Where the lake meets the sea: strong reproductive isolation is associated with adaptive divergence between lake resident and anadromous three-spined sticklebacks

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dc.contributor.author Ravinet, Mark
dc.contributor.author Hynes, Rosaleen
dc.contributor.author Poole, Russell
dc.contributor.author Cross, Thomas F. en
dc.contributor.author McGinnity, Philip
dc.contributor.author Harrod, Chris
dc.contributor.author Prodhl, Paulo A.
dc.date.accessioned 2016-02-17T10:07:58Z
dc.date.available 2016-02-17T10:07:58Z
dc.date.issued 2015
dc.identifier.citation Ravinet M, Hynes R, Poole R, Cross TF, McGinnity P, Harrod C, et al. (2015) Where the Lake Meets the Sea: Strong Reproductive Isolation Is Associated with Adaptive Divergence between Lake Resident and Anadromous Three-Spined Sticklebacks. PLoS ONE 10(4): e0122825. doi:10.1371/journal.pone.0122825
dc.identifier.volume 10 en
dc.identifier.issued 4 en
dc.identifier.issn 1932-6203
dc.identifier.uri http://hdl.handle.net/10468/2311
dc.identifier.doi 10.1371/journal.pone.0122825
dc.description.abstract Contact zones between divergent forms of the same species are often characterised by high levels of phenotypic diversity over small geographic distances. What processes are involved in generating such high phenotypic diversity? One possibility is that introgression and recombination between divergent forms in contact zones results in greater phenotypic and genetic polymorphism. Alternatively, strong reproductive isolation between forms may maintain distinct phenotypes, preventing homogenisation by gene flow. Contact zones between divergent freshwater-resident and anadromous stickleback (Gasterosteus aculeatus L.) forms are numerous and common throughout the species distribution, offering an opportunity to examine these contrasting hypotheses in greater detail. This study reports on an interesting new contact zone located in a tidally influenced lake catchment in western Ireland, characterised by high polymorphism for lateral plate phenotypes. Using neutral and QTL-linked microsatellite markers, we tested whether the high diversity observed in this contact zone arose as a result of introgression or reproductive isolation between divergent forms: we found strong support for the latter hypothesis. Three phenotypic and genetic clusters were identified, consistent with two divergent resident forms and a distinct anadromous completely plated population that migrates in and out of the system. Given the strong neutral differentiation detected between all three morphotypes (mean F-ST = 0.12), we hypothesised that divergent selection between forms maintains reproductive isolation. We found a correlation between neutral genetic and adaptive genetic differentiation that support this. While strong associations between QTL linked markers and phenotypes were also observed in this wild population, our results support the suggestion that such associations may be more complex in some Atlantic populations compared to those in the Pacific. These findings provide an important foundation for future work investigating the dynamics of gene flow and adaptive divergence in this newly discovered stickleback contact zone. en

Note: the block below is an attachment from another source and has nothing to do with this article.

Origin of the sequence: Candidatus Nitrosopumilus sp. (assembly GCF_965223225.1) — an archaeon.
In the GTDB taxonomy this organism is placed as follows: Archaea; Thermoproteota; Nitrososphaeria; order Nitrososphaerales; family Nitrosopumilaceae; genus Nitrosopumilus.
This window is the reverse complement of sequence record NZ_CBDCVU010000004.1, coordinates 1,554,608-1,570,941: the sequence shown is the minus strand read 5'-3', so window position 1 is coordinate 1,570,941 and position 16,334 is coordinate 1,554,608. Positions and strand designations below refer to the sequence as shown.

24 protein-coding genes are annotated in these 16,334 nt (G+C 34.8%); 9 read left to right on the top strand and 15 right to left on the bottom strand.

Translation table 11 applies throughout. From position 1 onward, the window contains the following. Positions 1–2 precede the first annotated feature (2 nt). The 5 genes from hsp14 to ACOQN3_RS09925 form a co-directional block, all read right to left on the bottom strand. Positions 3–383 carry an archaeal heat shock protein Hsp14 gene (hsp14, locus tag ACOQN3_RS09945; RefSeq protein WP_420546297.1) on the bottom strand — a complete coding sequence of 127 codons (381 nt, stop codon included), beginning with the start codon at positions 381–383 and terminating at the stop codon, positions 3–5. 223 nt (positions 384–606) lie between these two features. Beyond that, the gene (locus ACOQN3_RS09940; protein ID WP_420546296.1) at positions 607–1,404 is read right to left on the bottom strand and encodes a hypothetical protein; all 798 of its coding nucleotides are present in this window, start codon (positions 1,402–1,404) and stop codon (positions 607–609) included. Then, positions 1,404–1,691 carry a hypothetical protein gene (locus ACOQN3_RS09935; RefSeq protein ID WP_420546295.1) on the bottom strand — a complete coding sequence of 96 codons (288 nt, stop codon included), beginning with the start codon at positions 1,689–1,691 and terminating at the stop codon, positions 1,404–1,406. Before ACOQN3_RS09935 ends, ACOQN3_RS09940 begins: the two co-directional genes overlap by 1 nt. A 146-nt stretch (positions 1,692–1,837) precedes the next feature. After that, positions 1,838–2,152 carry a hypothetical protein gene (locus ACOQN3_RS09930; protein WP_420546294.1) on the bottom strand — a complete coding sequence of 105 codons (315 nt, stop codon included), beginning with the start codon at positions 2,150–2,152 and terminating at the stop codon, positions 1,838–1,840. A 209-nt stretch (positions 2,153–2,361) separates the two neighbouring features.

dc.description.sponsorship Department of Agriculture, Food and the Marine, Ireland (Beaufort Marine Research Award in Fish Population Genetics) en
dc.format.mimetype application/pdf en
dc.language.iso en en
dc.publisher Public Library of Science en
dc.rights © 2015 Ravinet et al. This is an open access article distributed under the terms of the Creative Commons Attribution License, which permits unrestricted use, distribution, and reproduction in any medium, provided the original author and source are credited en
dc.rights.uri http://creativecommons.org/licenses/by/4.0/ en
dc.subject Lateral plate reduction en
dc.subject Last glacial maximum en
dc.subject Threespine stickleback en
dc.subject Gasterosteus aculeatus en
dc.subject Population structure en
dc.subject Ecological speciation en
dc.subject Hybrid zones en
dc.subject Genetic divergence en
dc.subject Stream stickleback en
dc.subject Ectodysplasin alleles en
dc.title Where the lake meets the sea: strong reproductive isolation is associated with adaptive divergence between lake resident and anadromous three-spined sticklebacks en
dc.type Article (peer-reviewed) en
dc.internal.authorcontactother Thomas Cross, School of Biological, Earth and Environmental Sciences, University College Cork, Cork, Ireland. +353-21-490-3000 Email: t.cross@ucc.ie en
dc.internal.availability Full text available en
dc.description.version Published Version en
dc.internal.wokid WOS:000353014700025
dc.contributor.funder Department for Employment and Learning, Northern Ireland
dc.contributor.funder Department of Agriculture, Food and the Marine, Ireland
dc.description.status Peer reviewed en
dc.identifier.journaltitle PLOS ONE en
dc.internal.IRISemailaddress t.cross@ucc.ie en
dc.identifier.articleid e0122825


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© 2015 Ravinet et al. This is an open access article distributed under the terms of the Creative Commons Attribution License, which permits unrestricted use, distribution, and reproduction in any medium, provided the original author and source are credited Except where otherwise noted, this item's license is described as © 2015 Ravinet et al. This is an open access article distributed under the terms of the Creative Commons Attribution License, which permits unrestricted use, distribution, and reproduction in any medium, provided the original author and source are credited
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